Falcon 1 Reaches Orbit and Disappears

The California based company SpaceX (Space Exploration Technologies Corporation) launched on Tuesday, 20 March 2007 its Falcon 1 rocket into space. The Falcon 1 was able to reach an altitude of approximately 200 miles (half the planned altitude) before disappearing from the radar screens due to a technical failure.

SpaceX was founded in 2002 by multimillionaire Elon Musk, who also co-founded PayPal (now owned by eBay). Musk is said to invest over 100 million dollars in SpaceX which he hopes will help make space more affordable. Currently the average cost of launching one kilogram to space is between $7000 and $10,000. SpaceX aims to reduce this cost by as much as 10 times in the next several years. If successful SpaceX could open the door to a larger group of companies which will now be able to send payloads to space at reduced costs as well as to many small and medium scientific projects which are currently unable to pay the price of going to space.  

Falcon 1 is a two stage 21 meters (69 feet) tall rocket capable of carrying just over half a ton (1200 pound) in low earth orbit (LEO). In the future SpaceX is planning larger rocket models called Falcon 5 and Falcon 9. Falcon 5 will be more than twice as tall as Falcon 1 and will be able to carry over 4 ton (8800 pounds) into LEO. The largest Falcon 9 version (Falcon 9-S9) is scheduled to carry a whooping 24.75 tons into LEO potentially reducing the cost of sending one kilogram into space to around $3000.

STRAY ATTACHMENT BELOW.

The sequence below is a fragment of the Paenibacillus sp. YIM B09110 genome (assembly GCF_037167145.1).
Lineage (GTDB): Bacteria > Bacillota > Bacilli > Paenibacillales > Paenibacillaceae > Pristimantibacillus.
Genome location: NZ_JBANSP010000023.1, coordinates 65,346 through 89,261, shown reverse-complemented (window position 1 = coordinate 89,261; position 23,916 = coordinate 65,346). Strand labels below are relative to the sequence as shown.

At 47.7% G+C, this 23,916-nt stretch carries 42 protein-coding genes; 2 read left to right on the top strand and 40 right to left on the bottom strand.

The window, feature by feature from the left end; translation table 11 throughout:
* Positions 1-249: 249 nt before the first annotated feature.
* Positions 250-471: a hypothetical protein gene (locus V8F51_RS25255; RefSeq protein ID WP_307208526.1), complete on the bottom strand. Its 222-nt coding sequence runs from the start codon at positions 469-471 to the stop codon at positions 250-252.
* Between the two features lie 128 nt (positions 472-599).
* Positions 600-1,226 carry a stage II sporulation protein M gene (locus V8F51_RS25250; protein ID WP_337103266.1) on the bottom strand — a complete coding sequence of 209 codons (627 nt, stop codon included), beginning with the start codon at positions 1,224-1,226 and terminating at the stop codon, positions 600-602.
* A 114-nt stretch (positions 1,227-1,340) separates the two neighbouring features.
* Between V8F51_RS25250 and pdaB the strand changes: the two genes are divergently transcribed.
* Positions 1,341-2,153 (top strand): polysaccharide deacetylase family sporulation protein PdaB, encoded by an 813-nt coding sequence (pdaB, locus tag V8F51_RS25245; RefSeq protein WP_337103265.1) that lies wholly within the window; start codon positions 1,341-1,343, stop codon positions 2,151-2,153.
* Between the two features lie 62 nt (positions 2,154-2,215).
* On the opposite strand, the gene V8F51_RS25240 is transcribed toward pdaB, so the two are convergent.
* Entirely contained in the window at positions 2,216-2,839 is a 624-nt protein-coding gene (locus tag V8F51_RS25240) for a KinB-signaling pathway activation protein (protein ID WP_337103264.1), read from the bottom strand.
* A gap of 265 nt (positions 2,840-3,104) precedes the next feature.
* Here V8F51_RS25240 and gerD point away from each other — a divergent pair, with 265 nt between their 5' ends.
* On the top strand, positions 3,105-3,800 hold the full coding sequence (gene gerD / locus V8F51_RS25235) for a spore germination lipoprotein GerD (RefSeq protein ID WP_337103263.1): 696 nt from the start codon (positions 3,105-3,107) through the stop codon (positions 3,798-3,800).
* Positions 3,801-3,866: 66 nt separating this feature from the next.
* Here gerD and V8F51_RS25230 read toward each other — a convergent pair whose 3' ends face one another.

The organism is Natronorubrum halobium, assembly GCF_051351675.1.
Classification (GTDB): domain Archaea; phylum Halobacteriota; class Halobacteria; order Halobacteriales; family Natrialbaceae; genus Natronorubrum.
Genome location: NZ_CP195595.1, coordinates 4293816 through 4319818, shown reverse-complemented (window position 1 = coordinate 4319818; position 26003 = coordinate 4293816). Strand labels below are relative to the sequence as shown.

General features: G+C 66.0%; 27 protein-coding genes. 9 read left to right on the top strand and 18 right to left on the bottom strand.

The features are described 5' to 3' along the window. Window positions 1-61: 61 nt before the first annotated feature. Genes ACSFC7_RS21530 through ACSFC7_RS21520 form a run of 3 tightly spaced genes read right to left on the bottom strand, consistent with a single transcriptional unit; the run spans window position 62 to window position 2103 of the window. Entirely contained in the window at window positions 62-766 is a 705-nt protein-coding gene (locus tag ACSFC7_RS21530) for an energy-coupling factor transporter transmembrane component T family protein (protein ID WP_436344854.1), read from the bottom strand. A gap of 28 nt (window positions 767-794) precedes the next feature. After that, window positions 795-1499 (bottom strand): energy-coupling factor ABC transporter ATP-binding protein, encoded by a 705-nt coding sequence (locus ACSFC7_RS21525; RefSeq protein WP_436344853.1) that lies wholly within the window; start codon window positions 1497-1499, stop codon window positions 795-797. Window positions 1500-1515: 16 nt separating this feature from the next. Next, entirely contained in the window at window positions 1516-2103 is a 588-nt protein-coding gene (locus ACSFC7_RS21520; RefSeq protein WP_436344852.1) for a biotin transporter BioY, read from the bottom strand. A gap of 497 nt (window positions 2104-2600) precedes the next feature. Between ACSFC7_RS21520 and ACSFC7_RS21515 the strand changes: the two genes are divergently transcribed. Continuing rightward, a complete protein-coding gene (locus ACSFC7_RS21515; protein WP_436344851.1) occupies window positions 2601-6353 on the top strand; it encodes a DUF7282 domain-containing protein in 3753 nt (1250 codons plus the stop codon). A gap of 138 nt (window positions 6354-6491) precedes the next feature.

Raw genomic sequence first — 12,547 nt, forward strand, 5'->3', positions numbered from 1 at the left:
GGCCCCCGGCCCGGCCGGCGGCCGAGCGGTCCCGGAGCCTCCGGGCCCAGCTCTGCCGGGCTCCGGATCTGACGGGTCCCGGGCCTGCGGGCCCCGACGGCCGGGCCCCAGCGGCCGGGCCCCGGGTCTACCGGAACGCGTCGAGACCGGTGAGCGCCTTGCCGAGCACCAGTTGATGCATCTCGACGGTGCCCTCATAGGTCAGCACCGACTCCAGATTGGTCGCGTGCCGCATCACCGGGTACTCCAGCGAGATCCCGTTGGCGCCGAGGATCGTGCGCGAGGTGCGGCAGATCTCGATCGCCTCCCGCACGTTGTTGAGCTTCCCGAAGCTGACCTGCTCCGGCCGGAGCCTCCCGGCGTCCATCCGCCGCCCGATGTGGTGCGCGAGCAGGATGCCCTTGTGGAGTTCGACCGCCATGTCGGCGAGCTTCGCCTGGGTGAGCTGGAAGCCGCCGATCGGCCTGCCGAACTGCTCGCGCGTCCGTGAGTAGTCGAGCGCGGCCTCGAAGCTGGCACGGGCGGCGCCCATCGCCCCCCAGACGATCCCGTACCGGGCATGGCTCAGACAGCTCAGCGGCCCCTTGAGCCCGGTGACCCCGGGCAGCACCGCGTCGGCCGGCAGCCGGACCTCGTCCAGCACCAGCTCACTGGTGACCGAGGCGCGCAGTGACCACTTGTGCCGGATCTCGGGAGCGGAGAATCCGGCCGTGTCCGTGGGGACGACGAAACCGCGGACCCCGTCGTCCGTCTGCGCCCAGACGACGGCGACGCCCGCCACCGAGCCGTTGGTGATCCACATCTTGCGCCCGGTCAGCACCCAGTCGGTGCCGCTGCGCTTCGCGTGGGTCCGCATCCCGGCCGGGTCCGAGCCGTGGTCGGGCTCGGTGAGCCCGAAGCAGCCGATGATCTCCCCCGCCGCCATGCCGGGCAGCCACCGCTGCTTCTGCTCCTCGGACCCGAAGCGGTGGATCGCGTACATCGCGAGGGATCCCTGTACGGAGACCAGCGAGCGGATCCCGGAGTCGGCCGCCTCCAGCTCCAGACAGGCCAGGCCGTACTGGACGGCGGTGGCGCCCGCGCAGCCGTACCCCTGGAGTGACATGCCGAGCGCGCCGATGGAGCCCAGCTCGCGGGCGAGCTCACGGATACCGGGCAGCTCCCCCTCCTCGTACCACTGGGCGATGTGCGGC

The current launch isn’t the first time SpaceX is trying to launch the Falcon 1. On November 26, 2005, the first launch attempt was postponed due to bad weather and on December 19, 2005, a second attempt failed when the first-stage suffered damage during the launch process. SpaceX sees the current test flight as a partial success and plans to continue developing its Falcon rocket project and the first launch of the Falcon 9 is scheduled for late 2007, with a U.S. government payload, followed by a launch, in the first quarter of 2008, with a payload of a Bigelow Aerospace expandable space-hotel module.

Image: Falcon 1 during test in May 2005 (Credit: Thom Rogers/SpaceX).

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